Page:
And I know from personal experience, which is admittedly anecdotal evidence, but never-the-less my partner understands and is understood in all our social situations (and by that I mean society at large not just friends) and that she has a proficiency with the language that is more than adequate to meet the demands of the profession she is trained for, and is an exemplary member of. In France she was picked out for special praise for her qualities of compassion, organisation, commitment to help and improve the lives of the patients in her care, and you are about to lose her, and I can only assume countless others, because she can't face going through this test another time, having failed to get to these ridiculously high levels twice already, and at considerable cost I might add - £150 each time for a test that takes a morning plus a 15 minute speaking test, when by comparison I have recently enrolled on a 5 week evening course at the very same price at a local university. Then, to continue this aside, you learn that these test centres are run for profit when they have a monopoly on the tests and that overseas nursing applicants (as well as many others I imagine) have no choice but to sit them, and these are often people who can little afford it. Fortunately for my partner I am able to support her, but that more than likely only makes her one of the lucky ones. In any case she is turning her mind to trying a different something else so that she can pay the bills. One more nurse goes by the wayside then. And that counter must be steadily rising.

    And to re-iterate the point let us not pretend that this required level of English represents anything like the norm with regard our native nurses. I would be willing to bet that if you tested all British/native English speaking nurses currently registered in the profession, that a tiny minority would achieve these levels in all four categories (especially written), and that is not an indictment on them but on the NMC and the bar that's been set.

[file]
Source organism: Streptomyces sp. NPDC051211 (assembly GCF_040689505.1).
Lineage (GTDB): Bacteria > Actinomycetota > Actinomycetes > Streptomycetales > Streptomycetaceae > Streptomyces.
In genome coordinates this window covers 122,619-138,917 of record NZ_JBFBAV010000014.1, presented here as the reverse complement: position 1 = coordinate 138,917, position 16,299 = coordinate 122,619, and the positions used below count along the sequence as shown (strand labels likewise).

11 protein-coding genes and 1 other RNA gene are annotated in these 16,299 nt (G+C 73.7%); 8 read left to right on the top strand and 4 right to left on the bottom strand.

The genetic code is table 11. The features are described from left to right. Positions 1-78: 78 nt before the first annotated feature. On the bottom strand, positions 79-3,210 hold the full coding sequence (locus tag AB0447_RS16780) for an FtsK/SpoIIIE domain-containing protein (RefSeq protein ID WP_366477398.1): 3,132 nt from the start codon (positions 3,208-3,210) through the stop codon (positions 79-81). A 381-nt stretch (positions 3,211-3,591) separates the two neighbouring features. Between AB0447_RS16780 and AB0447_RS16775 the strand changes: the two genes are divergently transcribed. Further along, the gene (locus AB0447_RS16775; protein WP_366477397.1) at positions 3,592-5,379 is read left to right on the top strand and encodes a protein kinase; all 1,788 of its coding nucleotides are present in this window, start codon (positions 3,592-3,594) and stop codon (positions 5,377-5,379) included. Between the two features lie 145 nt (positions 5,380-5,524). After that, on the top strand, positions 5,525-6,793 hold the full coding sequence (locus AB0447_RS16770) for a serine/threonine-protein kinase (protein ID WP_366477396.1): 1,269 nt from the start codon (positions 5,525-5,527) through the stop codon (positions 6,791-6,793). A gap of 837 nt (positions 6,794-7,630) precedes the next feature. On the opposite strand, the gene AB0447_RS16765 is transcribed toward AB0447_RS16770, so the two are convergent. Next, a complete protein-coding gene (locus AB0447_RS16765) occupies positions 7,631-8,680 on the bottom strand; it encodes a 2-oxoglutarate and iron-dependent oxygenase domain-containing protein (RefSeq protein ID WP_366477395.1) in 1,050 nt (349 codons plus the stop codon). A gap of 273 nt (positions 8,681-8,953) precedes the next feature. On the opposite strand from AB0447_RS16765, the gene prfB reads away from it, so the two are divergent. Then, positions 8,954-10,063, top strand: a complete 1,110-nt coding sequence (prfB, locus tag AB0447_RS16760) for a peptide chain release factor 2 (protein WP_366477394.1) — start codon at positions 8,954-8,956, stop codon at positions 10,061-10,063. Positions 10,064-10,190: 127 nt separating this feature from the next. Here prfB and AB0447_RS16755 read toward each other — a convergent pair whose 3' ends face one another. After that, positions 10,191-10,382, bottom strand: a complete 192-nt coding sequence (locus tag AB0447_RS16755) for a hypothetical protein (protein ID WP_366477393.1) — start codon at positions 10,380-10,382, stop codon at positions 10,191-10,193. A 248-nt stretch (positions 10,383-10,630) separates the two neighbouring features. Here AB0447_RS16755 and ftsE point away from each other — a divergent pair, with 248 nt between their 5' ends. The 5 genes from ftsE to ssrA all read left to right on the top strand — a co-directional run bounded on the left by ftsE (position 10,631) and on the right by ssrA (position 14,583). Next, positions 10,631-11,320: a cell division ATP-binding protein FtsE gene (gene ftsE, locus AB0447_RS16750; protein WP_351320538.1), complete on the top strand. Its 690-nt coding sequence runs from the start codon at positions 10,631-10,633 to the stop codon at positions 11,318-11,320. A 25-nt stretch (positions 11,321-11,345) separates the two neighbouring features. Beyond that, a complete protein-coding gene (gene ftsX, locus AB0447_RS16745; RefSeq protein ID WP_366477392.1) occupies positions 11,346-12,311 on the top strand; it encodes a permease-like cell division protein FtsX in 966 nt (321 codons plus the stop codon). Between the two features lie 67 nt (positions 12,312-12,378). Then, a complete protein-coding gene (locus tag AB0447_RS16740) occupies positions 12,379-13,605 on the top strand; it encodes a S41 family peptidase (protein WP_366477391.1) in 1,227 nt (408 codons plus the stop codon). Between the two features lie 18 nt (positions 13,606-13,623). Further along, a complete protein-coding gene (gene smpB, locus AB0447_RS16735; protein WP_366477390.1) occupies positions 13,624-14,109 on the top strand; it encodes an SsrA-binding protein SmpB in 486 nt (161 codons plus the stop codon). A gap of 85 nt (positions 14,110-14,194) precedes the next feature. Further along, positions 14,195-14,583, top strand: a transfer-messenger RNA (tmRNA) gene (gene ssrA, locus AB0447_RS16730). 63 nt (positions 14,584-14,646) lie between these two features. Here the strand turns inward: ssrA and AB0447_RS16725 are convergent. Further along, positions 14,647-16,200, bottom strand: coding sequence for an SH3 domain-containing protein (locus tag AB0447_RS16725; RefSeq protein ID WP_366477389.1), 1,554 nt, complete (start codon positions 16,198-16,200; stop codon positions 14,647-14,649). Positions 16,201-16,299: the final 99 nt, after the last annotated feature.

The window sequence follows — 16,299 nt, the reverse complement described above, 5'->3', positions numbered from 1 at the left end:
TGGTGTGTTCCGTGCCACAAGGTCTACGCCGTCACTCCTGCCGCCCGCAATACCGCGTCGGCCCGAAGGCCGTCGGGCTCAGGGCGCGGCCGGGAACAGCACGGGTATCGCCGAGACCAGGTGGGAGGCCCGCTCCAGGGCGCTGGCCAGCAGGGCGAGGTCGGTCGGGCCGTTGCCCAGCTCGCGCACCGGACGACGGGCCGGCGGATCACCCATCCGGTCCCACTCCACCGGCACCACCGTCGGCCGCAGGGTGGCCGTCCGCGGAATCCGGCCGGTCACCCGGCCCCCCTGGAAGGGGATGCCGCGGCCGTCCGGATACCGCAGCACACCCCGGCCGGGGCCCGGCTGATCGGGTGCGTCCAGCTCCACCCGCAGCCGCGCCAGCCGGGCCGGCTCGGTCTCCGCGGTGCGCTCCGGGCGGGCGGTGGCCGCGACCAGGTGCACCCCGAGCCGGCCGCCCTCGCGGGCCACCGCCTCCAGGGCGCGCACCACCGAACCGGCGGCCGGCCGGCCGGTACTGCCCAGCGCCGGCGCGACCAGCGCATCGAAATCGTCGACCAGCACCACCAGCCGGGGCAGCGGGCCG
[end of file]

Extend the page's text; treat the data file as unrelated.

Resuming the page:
Randomly selected examples of IELTS requirements for entry to Universities for overseas students:

    University of York:

    Degree in English and Related Literature - Overall 6.5 with no less than 5.5 in individual elements.

    Degree in Law - Overall 6.5 with no less than 6.0 in individual elements.

    University of Edinburgh:

    PhD in Clinical & Health Psychology - Overall 6.5, with no less than 6 in individual elements.

    PhD in English Literature; also in English Creative Writing - Overall 7, with no less than 6.5 in individual elements.

    MSc in Modern & Contemporary Art: History, Curating & Criticism - Overall 7, with no less than 6.5 in individual elements.

    University of Oxford:

    Degree in Medicine - Overall 7.0 with no less than 7.0 in individual elements.

    University of Cambridge:

    PhD in Classics and also in American Literature - Overall 7.5, with no less than 7.0 in individual elements.

    And I could fill pages with these examples.

    Please acknowledge receipt and serious consideration of this complaint.

    Yours in bewildered hope,

    Mr J Gosling